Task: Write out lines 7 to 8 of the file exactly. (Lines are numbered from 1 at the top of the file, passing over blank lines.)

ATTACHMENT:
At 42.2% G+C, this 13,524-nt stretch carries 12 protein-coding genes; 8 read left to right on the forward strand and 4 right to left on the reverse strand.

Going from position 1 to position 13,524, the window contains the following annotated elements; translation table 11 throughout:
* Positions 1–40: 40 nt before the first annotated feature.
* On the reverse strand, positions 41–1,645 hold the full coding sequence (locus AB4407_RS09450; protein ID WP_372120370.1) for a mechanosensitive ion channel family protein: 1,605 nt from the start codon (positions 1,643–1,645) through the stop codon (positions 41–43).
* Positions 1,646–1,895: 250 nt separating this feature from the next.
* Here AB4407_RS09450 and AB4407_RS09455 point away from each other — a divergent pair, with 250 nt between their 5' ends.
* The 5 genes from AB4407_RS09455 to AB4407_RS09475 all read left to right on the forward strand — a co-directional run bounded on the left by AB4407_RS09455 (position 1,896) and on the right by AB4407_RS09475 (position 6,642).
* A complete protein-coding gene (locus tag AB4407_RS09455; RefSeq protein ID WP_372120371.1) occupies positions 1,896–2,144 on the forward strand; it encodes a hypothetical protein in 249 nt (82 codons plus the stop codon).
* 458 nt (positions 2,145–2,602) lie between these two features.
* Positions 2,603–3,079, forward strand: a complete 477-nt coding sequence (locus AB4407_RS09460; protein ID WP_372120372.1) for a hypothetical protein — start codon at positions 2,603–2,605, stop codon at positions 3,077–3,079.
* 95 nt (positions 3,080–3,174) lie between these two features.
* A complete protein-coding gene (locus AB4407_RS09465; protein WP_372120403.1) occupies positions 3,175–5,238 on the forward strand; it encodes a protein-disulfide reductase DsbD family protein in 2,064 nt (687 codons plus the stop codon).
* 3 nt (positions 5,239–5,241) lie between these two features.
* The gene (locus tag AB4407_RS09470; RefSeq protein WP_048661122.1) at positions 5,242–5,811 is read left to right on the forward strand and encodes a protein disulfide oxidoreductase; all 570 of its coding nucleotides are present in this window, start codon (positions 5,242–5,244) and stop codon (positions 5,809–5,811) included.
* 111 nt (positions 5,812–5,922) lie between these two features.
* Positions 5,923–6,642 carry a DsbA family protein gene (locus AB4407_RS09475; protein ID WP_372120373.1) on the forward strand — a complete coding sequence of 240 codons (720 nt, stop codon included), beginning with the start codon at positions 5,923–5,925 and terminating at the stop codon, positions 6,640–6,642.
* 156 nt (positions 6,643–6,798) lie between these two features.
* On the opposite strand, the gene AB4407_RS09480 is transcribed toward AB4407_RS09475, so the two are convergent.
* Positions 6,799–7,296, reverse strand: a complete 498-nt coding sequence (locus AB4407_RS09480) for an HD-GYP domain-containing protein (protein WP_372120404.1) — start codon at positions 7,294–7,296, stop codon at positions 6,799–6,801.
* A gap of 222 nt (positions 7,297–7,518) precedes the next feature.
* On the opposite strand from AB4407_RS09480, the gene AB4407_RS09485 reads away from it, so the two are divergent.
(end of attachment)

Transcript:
* The 5 genes from AB4407_RS09455 to AB4407_RS09475 all read left to right on the forward strand — a co-directional run bounded on the left by AB4407_RS09455 (position 1,896) and on the right by AB4407_RS09475 (position 6,642).
* A complete protein-coding gene (locus tag AB4407_RS09455; RefSeq protein ID WP_372120371.1) occupies positions 1,896–2,144 on the forward strand; it encodes a hypothetical protein in 249 nt (82 codons plus the stop codon).